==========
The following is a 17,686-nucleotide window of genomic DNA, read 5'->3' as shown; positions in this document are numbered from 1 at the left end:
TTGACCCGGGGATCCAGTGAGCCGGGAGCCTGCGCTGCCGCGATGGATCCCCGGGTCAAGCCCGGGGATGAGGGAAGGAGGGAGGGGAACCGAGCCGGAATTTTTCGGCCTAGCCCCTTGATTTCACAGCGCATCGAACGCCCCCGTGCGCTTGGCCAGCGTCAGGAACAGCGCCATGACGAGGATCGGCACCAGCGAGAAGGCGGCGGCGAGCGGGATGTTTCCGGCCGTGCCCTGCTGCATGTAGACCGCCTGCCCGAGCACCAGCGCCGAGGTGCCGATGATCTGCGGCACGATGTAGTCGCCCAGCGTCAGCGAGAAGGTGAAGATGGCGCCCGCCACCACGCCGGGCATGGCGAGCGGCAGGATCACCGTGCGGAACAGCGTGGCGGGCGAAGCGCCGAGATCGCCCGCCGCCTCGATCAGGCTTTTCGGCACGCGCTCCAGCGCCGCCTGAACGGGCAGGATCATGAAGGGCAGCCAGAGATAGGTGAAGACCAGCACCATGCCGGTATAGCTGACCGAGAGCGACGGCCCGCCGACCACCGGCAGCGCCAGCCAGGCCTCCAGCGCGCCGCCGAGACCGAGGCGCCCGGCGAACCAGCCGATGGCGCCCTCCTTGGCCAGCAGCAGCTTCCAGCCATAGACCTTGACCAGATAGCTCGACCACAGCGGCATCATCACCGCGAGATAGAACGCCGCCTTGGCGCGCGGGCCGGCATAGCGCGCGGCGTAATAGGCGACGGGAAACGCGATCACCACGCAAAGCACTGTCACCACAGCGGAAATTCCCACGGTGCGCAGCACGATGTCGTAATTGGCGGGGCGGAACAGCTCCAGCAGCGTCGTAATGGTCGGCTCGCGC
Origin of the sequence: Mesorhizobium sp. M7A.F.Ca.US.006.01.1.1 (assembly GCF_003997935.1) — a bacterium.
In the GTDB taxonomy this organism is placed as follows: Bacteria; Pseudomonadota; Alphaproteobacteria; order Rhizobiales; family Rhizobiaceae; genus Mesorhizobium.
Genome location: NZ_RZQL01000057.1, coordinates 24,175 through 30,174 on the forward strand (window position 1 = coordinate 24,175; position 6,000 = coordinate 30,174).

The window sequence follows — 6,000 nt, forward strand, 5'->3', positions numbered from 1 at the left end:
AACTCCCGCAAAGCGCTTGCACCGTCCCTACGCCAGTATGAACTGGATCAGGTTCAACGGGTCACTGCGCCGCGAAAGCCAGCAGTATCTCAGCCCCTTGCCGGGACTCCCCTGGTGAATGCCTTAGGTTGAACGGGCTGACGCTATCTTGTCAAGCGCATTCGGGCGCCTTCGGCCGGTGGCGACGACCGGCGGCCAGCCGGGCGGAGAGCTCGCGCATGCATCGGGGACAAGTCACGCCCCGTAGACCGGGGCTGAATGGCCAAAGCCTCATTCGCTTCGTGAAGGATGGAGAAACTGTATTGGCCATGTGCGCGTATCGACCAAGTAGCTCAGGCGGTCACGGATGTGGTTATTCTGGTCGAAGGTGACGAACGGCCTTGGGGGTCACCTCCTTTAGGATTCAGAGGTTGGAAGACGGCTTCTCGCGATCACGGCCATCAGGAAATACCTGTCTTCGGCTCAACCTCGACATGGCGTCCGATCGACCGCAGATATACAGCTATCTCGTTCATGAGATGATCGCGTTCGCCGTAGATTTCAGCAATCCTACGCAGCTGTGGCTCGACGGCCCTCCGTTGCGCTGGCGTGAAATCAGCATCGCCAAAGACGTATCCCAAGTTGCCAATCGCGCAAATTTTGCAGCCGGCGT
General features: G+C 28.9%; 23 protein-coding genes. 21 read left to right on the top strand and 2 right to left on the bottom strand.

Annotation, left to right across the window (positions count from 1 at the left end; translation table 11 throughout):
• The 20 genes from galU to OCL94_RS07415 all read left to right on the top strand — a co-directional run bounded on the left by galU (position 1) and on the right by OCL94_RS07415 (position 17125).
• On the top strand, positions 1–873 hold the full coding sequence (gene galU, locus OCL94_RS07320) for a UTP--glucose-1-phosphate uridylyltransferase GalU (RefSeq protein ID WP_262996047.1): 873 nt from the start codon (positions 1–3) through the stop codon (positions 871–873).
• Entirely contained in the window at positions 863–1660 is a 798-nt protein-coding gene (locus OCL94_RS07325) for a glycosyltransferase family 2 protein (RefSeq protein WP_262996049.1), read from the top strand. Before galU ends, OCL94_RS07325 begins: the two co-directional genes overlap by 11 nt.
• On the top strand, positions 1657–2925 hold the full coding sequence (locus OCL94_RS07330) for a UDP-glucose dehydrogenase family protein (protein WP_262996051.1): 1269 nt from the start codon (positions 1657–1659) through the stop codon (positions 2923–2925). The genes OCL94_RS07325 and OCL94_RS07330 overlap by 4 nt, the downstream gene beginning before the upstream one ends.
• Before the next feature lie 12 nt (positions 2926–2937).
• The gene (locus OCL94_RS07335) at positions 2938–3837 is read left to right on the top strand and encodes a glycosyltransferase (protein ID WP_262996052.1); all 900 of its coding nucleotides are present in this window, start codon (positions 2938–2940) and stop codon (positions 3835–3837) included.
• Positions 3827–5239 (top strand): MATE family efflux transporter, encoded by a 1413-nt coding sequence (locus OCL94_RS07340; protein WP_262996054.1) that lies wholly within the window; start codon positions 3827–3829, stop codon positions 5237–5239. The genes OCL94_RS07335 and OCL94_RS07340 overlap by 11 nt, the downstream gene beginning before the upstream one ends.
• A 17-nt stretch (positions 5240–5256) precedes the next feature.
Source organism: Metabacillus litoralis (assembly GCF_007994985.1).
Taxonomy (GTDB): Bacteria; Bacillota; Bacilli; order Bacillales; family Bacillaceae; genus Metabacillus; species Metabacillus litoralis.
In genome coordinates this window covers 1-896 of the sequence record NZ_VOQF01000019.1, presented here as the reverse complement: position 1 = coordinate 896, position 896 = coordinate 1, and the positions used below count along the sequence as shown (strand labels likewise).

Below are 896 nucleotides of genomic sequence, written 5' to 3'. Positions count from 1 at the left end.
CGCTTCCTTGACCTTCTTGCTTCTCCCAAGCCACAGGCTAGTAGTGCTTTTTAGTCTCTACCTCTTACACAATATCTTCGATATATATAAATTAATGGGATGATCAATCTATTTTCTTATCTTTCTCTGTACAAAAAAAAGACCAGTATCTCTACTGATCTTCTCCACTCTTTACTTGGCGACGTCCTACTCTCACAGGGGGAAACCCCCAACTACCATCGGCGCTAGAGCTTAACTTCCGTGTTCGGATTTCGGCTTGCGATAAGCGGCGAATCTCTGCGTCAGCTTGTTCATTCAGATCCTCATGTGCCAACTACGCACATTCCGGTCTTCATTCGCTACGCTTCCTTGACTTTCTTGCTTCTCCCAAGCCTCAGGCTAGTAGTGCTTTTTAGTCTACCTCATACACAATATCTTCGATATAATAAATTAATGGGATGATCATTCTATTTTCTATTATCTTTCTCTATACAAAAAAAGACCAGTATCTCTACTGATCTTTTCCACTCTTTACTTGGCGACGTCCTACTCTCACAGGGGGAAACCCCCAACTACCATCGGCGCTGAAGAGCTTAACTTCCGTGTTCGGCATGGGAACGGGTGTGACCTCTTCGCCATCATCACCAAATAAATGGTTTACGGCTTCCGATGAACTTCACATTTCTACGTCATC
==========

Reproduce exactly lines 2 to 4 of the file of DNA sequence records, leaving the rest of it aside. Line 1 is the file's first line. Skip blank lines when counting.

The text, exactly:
TTGACCCGGGGATCCAGTGAGCCGGGAGCCTGCGCTGCCGCGATGGATCCCCGGGTCAAGCCCGGGGATGAGGGAAGGAGGGAGGGGAACCGAGCCGGAATTTTTCGGCCTAGCCCCTTGATTTCACAGCGCATCGAACGCCCCCGTGCGCTTGGCCAGCGTCAGGAACAGCGCCATGACGAGGATCGGCACCAGCGAGAAGGCGGCGGCGAGCGGGATGTTTCCGGCCGTGCCCTGCTGCATGTAGACCGCCTGCCCGAGCACCAGCGCCGAGGTGCCGATGATCTGCGGCACGATGTAGTCGCCCAGCGTCAGCGAGAAGGTGAAGATGGCGCCCGCCACCACGCCGGGCATGGCGAGCGGCAGGATCACCGTGCGGAACAGCGTGGCGGGCGAAGCGCCGAGATCGCCCGCCGCCTCGATCAGGCTTTTCGGCACGCGCTCCAGCGCCGCCTGAACGGGCAGGATCATGAAGGGCAGCCAGAGATAGGTGAAGACCAGCACCATGCCGGTATAGCTGACCGAGAGCGACGGCCCGCCGACCACCGGCAGCGCCAGCCAGGCCTCCAGCGCGCCGCCGAGACCGAGGCGCCCGGCGAACCAGCCGATGGCGCCCTCCTTGGCCAGCAGCAGCTTCCAGCCATAGACCTTGACCAGATAGCTCGACCACAGCGGCATCATCACCGCGAGATAGAACGCCGCCTTGGCGCGCGGGCCGGCATAGCGCGCGGCGTAATAGGCGACGGGAAACGCGATCACCACGCAAAGCACTGTCACCACAGCGGAAATTCCCACGGTGCGCAGCACGATGTCGTAATTGGCGGGGCGGAACAGCTCCAGCAGCGTCGTAATGGTCGGCTCGCGC
Origin of the sequence: Mesorhizobium sp. M7A.F.Ca.US.006.01.1.1 (assembly GCF_003997935.1) — a bacterium.
In the GTDB taxonomy this organism is placed as follows: Bacteria; Pseudomonadota; Alphaproteobacteria; order Rhizobiales; family Rhizobiaceae; genus Mesorhizobium.